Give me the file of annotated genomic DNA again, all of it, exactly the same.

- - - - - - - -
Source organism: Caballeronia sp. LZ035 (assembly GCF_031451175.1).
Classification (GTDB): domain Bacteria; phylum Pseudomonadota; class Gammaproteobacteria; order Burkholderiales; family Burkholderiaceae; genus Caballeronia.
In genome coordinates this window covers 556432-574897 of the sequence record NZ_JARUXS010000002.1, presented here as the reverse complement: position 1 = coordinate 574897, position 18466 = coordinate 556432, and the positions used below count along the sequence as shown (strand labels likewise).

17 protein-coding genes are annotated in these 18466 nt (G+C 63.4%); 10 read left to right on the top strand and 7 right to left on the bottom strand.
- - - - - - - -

Source organism: Caballeronia sp. LZ035 (assembly GCF_031451175.1).
Classification (GTDB): domain Bacteria; phylum Pseudomonadota; class Gammaproteobacteria; order Burkholderiales; family Burkholderiaceae; genus Caballeronia.
In genome coordinates this window covers 556432-574897 of the sequence record NZ_JARUXS010000002.1, presented here as the reverse complement: position 1 = coordinate 574897, position 18466 = coordinate 556432, and the positions used below count along the sequence as shown (strand labels likewise).

17 protein-coding genes are annotated in these 18466 nt (G+C 63.4%); 10 read left to right on the top strand and 7 right to left on the bottom strand.